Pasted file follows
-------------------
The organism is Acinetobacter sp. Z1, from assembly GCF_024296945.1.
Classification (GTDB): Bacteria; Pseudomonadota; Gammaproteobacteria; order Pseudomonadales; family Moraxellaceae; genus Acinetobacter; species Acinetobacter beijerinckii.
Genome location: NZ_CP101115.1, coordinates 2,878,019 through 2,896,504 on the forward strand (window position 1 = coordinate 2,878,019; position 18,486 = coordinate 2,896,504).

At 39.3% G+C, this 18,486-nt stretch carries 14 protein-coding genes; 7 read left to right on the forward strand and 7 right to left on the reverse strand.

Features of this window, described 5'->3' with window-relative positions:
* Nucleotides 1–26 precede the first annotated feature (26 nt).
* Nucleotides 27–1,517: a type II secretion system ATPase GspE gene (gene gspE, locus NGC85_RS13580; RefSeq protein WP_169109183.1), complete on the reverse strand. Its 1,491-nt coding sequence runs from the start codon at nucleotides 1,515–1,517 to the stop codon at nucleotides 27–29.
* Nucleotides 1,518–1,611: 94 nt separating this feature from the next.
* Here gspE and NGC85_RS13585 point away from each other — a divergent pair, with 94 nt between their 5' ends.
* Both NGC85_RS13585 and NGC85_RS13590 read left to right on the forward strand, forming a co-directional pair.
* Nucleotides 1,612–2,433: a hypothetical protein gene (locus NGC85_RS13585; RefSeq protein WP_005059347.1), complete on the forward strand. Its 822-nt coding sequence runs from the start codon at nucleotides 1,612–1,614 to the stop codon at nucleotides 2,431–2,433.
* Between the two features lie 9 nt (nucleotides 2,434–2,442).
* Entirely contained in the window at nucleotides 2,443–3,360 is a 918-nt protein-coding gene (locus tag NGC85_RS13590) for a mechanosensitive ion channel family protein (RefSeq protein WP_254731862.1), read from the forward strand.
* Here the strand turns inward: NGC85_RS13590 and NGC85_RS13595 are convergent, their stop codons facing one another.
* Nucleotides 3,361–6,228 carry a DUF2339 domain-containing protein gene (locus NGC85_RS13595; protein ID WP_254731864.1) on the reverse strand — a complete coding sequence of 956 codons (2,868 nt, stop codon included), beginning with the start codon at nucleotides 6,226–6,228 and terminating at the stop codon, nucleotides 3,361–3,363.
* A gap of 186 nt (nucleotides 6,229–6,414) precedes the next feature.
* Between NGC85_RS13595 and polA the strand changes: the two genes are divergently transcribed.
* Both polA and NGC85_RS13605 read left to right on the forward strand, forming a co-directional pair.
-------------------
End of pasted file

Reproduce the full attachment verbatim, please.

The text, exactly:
The organism is Acinetobacter sp. Z1, from assembly GCF_024296945.1.
Classification (GTDB): Bacteria; Pseudomonadota; Gammaproteobacteria; order Pseudomonadales; family Moraxellaceae; genus Acinetobacter; species Acinetobacter beijerinckii.
Genome location: NZ_CP101115.1, coordinates 2,878,019 through 2,896,504 on the forward strand (window position 1 = coordinate 2,878,019; position 18,486 = coordinate 2,896,504).

At 39.3% G+C, this 18,486-nt stretch carries 14 protein-coding genes; 7 read left to right on the forward strand and 7 right to left on the reverse strand.

Features of this window, described 5'->3' with window-relative positions:
* Nucleotides 1–26 precede the first annotated feature (26 nt).
* Nucleotides 27–1,517: a type II secretion system ATPase GspE gene (gene gspE, locus NGC85_RS13580; RefSeq protein WP_169109183.1), complete on the reverse strand. Its 1,491-nt coding sequence runs from the start codon at nucleotides 1,515–1,517 to the stop codon at nucleotides 27–29.
* Nucleotides 1,518–1,611: 94 nt separating this feature from the next.
* Here gspE and NGC85_RS13585 point away from each other — a divergent pair, with 94 nt between their 5' ends.
* Both NGC85_RS13585 and NGC85_RS13590 read left to right on the forward strand, forming a co-directional pair.
* Nucleotides 1,612–2,433: a hypothetical protein gene (locus NGC85_RS13585; RefSeq protein WP_005059347.1), complete on the forward strand. Its 822-nt coding sequence runs from the start codon at nucleotides 1,612–1,614 to the stop codon at nucleotides 2,431–2,433.
* Between the two features lie 9 nt (nucleotides 2,434–2,442).
* Entirely contained in the window at nucleotides 2,443–3,360 is a 918-nt protein-coding gene (locus tag NGC85_RS13590) for a mechanosensitive ion channel family protein (RefSeq protein WP_254731862.1), read from the forward strand.
* Here the strand turns inward: NGC85_RS13590 and NGC85_RS13595 are convergent, their stop codons facing one another.
* Nucleotides 3,361–6,228 carry a DUF2339 domain-containing protein gene (locus NGC85_RS13595; protein ID WP_254731864.1) on the reverse strand — a complete coding sequence of 956 codons (2,868 nt, stop codon included), beginning with the start codon at nucleotides 6,226–6,228 and terminating at the stop codon, nucleotides 3,361–3,363.
* A gap of 186 nt (nucleotides 6,229–6,414) precedes the next feature.
* Between NGC85_RS13595 and polA the strand changes: the two genes are divergently transcribed.
* Both polA and NGC85_RS13605 read left to right on the forward strand, forming a co-directional pair.